August 28, 2015

Keep It Simple


Remember when we were in elementary school and our teachers always told us to use the KISS method: Keep It Super Simple (or other variations). Many of us keep that in mind as we maneuver through our work and personal lives. Somewhere along the line, though, it becomes difficult to keep it simple.

In education we have seen many changes during the last 20 years and often those changes don't come with "and you can also STOP doing this." It seems that as new mandates arrive in education, we are only adding to our plates. We often talk about "doing more with less" and certainly try to make that work but it becomes more difficult. As curricula have developed and advanced and educational processes are researched to the nth degree, we have to take a step back and decide it is okay to focus on just a few things that can actually impact our students. We have to remember that we are all about the students in education.

As we talk about student learning and success, though, it is a simple process that we all too often decide to complicate.

  • What are we teaching
    • That is, what is happening in our classrooms
  • What is the expected curriculum 
    • If we are using the State Standards, does our classroom instruction match up? We have gone through this with the Michigan Curriculum Framework and the Content Expectations previously
  • What gaps do we have
    • As we compare our taught curriculum to the expected, we have to fill in the gaps and ensure that we are teaching "the currculum"
  • How are our students doing academically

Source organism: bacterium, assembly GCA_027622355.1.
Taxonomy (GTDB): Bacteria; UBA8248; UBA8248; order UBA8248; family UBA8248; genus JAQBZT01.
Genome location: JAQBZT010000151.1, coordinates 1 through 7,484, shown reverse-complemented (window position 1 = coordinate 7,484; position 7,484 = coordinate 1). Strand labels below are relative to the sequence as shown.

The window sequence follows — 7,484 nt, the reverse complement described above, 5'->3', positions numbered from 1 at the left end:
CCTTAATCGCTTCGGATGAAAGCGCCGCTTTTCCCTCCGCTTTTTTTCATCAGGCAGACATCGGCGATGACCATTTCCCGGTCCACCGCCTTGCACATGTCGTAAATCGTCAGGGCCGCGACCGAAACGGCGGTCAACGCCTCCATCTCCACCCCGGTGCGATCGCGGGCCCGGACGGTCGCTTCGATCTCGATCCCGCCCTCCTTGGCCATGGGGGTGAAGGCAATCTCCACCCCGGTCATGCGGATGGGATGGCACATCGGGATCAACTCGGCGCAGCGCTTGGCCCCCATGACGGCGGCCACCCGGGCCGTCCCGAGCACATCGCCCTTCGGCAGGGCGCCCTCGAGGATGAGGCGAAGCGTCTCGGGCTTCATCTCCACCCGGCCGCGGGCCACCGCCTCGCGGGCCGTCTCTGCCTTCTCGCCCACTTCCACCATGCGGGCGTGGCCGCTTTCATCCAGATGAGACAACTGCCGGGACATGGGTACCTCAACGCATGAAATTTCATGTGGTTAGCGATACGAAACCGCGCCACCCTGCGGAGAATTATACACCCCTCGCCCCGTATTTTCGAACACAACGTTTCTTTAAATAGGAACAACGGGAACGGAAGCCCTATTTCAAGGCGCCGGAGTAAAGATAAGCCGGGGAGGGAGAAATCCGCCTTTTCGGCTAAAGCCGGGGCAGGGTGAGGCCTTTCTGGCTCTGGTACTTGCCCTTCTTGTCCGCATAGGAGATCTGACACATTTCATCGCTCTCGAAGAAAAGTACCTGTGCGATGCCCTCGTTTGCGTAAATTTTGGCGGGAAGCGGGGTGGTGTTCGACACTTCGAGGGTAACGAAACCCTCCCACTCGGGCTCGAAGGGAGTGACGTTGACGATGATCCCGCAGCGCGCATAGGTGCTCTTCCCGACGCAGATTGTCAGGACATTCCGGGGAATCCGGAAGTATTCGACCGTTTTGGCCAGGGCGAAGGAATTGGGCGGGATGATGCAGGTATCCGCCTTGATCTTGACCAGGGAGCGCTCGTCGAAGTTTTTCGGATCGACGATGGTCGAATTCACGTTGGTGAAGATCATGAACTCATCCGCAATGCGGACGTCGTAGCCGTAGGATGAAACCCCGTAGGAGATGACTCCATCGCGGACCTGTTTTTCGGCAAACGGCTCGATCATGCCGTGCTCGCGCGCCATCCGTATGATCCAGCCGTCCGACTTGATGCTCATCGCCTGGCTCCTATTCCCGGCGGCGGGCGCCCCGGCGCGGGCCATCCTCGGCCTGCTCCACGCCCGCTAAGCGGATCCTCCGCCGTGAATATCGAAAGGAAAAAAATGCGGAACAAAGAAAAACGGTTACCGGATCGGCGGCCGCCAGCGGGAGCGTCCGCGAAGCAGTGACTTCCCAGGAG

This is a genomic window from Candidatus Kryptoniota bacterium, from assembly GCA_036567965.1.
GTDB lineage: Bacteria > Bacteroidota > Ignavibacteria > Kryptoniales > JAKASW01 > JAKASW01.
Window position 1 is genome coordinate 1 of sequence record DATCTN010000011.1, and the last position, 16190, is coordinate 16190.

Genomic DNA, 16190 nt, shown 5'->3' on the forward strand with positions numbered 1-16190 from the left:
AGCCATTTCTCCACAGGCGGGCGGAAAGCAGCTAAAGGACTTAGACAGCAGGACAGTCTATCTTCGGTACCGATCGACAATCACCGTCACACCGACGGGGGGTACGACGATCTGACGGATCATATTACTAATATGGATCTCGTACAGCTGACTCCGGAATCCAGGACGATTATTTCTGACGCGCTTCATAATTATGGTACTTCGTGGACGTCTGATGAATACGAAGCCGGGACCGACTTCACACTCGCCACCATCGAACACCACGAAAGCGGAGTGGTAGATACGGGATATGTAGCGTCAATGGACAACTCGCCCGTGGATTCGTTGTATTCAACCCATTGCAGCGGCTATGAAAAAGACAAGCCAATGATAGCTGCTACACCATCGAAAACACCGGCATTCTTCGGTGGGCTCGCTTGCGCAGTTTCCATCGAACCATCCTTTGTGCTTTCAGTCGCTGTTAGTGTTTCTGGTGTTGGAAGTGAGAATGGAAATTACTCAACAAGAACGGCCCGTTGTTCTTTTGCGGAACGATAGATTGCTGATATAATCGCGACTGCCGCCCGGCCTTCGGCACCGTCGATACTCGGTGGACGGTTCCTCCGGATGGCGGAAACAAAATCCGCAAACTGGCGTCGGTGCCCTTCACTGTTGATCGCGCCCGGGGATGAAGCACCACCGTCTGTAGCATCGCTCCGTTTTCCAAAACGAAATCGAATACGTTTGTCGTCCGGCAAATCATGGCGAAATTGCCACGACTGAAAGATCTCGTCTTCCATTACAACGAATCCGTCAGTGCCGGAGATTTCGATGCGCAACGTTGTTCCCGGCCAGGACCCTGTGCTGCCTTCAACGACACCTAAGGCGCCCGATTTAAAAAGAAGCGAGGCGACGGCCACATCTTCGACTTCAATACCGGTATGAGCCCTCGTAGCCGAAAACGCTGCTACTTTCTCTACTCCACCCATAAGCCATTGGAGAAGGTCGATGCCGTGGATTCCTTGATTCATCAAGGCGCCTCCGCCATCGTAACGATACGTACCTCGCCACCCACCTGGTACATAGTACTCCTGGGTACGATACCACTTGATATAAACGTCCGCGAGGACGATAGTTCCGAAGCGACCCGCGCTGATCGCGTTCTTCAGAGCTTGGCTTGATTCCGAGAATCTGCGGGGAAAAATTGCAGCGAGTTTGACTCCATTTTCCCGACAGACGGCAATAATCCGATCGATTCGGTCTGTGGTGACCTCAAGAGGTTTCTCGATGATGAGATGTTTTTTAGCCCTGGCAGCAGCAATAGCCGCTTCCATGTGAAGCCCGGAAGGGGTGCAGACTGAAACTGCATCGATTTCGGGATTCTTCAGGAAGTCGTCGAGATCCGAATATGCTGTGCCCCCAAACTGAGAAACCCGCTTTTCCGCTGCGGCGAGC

• We have to look at our student performance: 1) on state assessments; 2) on nationally normed assessments; 3) on classroom performance (e.g. grades). Students shouldn't be just a number, but their performance can tell us something. 
  • What can we do to improve student performance 
    • We have to decide what to do with students who are succeeding, students who are struggling, and students who are failing. We have to believe that all students can learn and strive to make sure that happens. 
You may be saying to yourself or even aloud, "Why does this matter?"It matters because our students are the future and we want to provide them every opportunity to learn and be prepared for the future. At an elementary school I used to work at, our mission was "Preparing today's student for tomorrow's world." This is so true of our educational mission. Why are we doing this? Because we want our kids ready when the future arrives. 

The simple steps we can take include the aforementioned alignment of our teaching with the curriculum, implementing opportunities for teachers and staff to collaborate, allow time for teachers to develop quarterly assessments and make them a part of the assessment program, and finally, make sure teachers have time to review information and make appropriate modifications. 

Furthermore, leaders have to provide teachers with the materials and supplies they need in their classroom to successful teach so the students are able to learn.In addition, we have to provide opportunities for teachers to learn new skills and continue to develop throughout their careers. Often professional development opportunities are not aimed at activities that help teachers help students. Sometimes PDs are aimed at compliance or even the occasional fun activities that have nothing to do with student learning. It's no wonder that teachers are disengaged in professional learning and thus students lose interest as they travel through school. 

Education is a simple process. Teachers teach. Students learn. We have to get back to the moment when everyone in education is engaged: the leaders, the teachers, the students, the families — even the boards of education … We all have to work together to create excellent opportunities for kids. We have to keep it super simple! 

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